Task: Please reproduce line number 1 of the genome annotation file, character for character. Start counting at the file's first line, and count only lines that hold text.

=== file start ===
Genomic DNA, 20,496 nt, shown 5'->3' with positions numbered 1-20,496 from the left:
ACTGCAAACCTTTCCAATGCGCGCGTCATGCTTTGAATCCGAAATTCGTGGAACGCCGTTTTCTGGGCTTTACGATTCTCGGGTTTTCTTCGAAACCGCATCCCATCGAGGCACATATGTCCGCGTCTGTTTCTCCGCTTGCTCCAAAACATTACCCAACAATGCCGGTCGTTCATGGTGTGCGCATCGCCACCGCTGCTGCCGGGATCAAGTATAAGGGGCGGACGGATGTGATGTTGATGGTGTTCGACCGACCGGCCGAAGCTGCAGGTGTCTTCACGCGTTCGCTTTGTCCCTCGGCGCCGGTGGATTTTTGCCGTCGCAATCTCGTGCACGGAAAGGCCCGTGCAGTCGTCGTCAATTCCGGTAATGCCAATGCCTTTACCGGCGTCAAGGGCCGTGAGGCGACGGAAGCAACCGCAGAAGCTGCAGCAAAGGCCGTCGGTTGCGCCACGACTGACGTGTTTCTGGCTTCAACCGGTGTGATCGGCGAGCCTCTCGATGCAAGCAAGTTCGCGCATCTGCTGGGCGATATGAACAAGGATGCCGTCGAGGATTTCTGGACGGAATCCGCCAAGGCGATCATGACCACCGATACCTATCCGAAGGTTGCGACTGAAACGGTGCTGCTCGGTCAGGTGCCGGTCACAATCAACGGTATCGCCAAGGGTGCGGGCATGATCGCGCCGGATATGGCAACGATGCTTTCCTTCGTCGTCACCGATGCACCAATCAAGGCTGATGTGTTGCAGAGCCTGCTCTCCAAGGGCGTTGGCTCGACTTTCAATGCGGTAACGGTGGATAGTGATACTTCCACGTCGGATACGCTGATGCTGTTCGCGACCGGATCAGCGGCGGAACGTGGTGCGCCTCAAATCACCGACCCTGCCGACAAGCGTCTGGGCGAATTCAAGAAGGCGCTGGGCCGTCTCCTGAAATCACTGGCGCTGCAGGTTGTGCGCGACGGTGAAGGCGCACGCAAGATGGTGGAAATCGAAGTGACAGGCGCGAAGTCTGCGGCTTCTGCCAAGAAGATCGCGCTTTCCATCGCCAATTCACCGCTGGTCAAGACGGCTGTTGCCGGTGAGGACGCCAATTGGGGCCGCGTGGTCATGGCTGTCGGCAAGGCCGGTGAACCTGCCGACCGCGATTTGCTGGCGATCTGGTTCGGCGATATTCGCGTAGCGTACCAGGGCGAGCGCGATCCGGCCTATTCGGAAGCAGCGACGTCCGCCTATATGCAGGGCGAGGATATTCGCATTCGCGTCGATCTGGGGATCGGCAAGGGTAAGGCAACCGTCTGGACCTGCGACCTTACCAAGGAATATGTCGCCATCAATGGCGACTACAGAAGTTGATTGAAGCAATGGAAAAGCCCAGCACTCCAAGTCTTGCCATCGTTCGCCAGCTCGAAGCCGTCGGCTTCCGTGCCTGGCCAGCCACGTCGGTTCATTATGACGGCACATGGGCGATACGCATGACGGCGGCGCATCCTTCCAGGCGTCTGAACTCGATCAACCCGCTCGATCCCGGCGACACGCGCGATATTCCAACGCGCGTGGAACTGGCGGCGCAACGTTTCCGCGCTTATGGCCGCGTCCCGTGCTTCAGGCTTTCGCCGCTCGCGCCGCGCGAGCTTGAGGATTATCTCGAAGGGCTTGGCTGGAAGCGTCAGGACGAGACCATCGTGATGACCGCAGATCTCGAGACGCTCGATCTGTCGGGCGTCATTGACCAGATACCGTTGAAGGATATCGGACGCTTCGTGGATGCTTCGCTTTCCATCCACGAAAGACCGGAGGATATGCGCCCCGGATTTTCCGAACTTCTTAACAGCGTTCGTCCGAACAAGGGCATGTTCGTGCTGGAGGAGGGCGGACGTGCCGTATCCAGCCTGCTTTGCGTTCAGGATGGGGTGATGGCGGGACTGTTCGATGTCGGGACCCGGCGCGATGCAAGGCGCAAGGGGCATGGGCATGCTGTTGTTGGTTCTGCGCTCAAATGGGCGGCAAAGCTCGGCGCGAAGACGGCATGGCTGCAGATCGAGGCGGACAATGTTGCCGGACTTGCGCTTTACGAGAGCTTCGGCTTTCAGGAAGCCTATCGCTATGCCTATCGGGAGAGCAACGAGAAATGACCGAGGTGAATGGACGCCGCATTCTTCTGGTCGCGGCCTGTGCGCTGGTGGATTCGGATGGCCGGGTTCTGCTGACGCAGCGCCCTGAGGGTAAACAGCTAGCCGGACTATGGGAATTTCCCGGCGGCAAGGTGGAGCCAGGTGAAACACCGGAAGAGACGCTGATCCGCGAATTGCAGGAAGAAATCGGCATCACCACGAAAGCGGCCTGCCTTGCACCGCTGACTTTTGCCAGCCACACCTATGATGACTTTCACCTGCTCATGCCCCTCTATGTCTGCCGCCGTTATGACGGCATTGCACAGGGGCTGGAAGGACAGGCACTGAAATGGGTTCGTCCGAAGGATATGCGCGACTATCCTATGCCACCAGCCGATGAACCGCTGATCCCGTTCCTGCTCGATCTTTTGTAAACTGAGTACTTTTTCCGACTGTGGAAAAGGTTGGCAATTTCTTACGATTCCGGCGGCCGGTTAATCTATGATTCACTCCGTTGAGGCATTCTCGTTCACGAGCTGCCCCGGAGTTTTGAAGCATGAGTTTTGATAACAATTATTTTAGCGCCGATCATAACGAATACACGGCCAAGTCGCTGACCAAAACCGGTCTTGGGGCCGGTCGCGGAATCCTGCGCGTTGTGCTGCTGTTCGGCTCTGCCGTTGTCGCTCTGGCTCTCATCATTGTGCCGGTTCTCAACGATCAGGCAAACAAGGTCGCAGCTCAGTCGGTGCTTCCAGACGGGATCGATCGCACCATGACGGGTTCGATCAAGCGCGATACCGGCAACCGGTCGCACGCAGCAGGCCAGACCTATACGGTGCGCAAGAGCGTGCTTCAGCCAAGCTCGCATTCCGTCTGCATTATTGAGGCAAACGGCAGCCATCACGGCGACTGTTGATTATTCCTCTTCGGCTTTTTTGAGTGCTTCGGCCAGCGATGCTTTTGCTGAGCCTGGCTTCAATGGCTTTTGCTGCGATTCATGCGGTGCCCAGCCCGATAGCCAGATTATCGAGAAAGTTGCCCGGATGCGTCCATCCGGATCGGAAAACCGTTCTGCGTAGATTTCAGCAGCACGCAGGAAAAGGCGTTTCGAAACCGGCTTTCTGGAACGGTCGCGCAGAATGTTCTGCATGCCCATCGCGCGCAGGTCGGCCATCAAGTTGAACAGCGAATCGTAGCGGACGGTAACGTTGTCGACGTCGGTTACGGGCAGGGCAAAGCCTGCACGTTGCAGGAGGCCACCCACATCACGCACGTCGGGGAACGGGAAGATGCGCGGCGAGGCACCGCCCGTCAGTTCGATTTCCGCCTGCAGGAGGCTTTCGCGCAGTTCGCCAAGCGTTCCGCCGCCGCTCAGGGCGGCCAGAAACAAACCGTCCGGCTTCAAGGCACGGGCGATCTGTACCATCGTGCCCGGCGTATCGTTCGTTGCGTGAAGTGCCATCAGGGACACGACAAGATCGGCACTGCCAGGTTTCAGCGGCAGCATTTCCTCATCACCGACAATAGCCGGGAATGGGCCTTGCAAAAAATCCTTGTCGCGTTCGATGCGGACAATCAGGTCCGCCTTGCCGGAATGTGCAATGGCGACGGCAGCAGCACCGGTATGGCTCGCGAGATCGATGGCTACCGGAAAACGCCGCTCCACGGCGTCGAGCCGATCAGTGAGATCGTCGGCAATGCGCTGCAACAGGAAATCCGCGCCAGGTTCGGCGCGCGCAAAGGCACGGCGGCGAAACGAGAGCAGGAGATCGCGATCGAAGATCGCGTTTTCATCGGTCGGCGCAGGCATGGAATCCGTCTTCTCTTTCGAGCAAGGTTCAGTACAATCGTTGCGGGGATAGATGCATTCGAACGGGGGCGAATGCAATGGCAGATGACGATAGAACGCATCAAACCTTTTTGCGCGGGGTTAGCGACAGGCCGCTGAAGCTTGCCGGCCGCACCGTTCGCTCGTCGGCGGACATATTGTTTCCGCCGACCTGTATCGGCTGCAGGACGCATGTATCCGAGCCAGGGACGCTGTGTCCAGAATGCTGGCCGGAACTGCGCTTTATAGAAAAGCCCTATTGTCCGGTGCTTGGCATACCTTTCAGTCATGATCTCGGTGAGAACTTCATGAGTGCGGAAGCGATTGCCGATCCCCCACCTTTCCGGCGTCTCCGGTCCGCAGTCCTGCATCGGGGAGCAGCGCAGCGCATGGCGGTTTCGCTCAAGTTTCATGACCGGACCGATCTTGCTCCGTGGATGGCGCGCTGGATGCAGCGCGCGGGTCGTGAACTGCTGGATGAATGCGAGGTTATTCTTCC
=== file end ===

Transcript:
Genomic DNA, 20,496 nt, shown 5'->3' with positions numbered 1-20,496 from the left: